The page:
The 2019 Innovating Pedagogy Report from the Open University highlights ‘Virtual Studios’ as one of the ten pedagogical trends that might come into their own in the coming years. You can read a general summary on AACE Review. This post is the first in a series on virtual studios, and provides an introduction of studios and studio pedagogy. Next in the series will be a discussion of practical ways you can either use the Internet to turn your studio more into a virtual studio or begin using a studio-based framework to add some virtual studio principles to your teaching practice. Next will be a review relevant software that can be used to facilitate a virtual studio. The series will conclude with a number interviews with educators currently using virtual studios.
But before we jump in, please allow me to introduce myself. My name is Lisa Hammershaimb, and I am pleased to be the newest member of the AACE Review writing team. I am a graphic design educator who researches the intersection of studio pedagogy and online learning. I am particularly interested in community, presence, and the porous borders between here/there + digital/physical that happens when traditional place-based communities are decentralized using the internet.
As someone with a deep background in studio pedagogy, I was very happy and intrigued to see “Virtual studios” as a top ten innovation. What does a studio involve? Good question!! In the studio, place, and pedagogy intimately join. The report notes that learning in a studio environment “involves social interaction and collaboration” and the studio is a “hub of activity.” Also, learning is “…experiential and constructive. The focus is on developing creative process” (p. 30). Where you learn is tied to how you learn and vice versa.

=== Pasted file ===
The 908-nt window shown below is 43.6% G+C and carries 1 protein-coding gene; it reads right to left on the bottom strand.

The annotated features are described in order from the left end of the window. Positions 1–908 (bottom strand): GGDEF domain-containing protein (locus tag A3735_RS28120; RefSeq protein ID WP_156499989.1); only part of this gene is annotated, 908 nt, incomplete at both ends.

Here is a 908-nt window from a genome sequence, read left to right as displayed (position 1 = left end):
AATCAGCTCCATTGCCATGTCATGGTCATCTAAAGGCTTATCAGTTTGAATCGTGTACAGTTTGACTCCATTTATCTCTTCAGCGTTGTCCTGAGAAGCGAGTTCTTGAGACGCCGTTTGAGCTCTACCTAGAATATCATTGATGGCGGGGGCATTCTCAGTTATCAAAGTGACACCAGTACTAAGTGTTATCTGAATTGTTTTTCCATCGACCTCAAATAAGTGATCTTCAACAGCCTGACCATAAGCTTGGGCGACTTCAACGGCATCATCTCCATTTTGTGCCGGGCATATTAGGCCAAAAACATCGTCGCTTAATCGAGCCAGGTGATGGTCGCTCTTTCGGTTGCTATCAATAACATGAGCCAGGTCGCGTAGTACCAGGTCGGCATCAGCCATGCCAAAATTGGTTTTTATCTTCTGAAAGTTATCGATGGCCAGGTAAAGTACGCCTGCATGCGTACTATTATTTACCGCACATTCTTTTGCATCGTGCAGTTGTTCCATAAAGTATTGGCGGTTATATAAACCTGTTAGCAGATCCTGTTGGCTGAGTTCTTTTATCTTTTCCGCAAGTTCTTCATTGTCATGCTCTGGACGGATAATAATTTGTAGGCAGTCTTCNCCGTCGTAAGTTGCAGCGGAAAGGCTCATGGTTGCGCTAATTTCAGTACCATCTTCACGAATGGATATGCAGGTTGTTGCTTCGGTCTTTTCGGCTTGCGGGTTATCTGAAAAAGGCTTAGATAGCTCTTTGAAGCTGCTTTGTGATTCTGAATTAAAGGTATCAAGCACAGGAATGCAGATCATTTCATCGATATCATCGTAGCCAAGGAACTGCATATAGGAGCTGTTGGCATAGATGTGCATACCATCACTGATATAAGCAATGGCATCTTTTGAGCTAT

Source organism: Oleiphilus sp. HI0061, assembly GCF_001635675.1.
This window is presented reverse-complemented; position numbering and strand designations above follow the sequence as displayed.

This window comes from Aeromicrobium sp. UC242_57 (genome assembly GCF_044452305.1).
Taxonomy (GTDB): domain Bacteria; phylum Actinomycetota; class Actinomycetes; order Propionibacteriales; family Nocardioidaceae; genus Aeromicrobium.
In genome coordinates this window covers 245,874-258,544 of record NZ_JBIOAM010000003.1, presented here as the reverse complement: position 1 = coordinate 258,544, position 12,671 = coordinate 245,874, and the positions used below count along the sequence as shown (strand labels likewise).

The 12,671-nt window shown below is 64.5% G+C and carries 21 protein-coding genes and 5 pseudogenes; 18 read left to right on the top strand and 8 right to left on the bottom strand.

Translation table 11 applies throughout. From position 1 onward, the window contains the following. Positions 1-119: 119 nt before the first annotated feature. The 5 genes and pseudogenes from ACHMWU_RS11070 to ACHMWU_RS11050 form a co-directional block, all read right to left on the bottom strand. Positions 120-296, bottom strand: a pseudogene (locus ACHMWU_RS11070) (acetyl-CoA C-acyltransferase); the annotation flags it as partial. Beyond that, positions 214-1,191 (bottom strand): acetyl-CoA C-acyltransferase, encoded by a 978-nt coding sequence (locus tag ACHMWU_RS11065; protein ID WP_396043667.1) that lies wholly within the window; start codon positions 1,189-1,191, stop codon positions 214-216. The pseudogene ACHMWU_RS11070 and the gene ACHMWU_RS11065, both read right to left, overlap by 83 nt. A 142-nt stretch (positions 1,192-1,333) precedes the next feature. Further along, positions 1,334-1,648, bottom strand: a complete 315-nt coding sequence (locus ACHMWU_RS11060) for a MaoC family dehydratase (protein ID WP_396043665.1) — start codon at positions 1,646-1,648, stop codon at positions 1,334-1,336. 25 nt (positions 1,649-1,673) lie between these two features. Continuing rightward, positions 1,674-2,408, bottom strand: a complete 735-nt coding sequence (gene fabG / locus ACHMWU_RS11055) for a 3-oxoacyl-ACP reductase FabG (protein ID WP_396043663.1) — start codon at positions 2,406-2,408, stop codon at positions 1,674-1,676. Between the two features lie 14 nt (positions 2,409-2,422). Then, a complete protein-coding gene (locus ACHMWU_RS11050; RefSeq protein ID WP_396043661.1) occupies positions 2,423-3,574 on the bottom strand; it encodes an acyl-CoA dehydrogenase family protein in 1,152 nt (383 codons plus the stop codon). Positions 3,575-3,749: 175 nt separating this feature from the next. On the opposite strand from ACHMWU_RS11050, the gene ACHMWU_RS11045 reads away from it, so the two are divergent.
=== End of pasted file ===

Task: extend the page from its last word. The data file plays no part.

Because at this point you might be thinking that a virtual studio sounds like another name for an online classroom that emphasizes connected learning, curiosity, and collaboration, let’s back up a bit and dig a bit into studio pedagogy.
What is studio pedagogy?
In a studio subject like fine art and design education, learning happens in a collaborative, open manner. The studio space is the lecture hall, the homework space, and the assessment space all in one. Indeed, the area itself is thought to be a vital non-human actor in the education process (Nottingham, 2014). Feedback is given at all stages of the process and by all participants in the studio. Work too is seen at all stages of the process and by all participants in the studio. Knowledge is a more a campfire conversation where the centralized element of the created artifact orients everyone together.
In contrast, in a subject like english or geography, students might have a lecture component where they gather in a classroom or lecture hall to receive information. This is then followed by homework or projects completed on their own, outside of the classroom. Finally, students turn in their work. The instructor then conducts an assessment of the work (generally apart from the student), gives feedback and finally returns work to the student. Though this is a radically simplified description, in the vast majority of disciplines learning tends to happen in a solo/linear manner. Knowledge is a baton passed from instructor to student to instructor and then finally back to the student.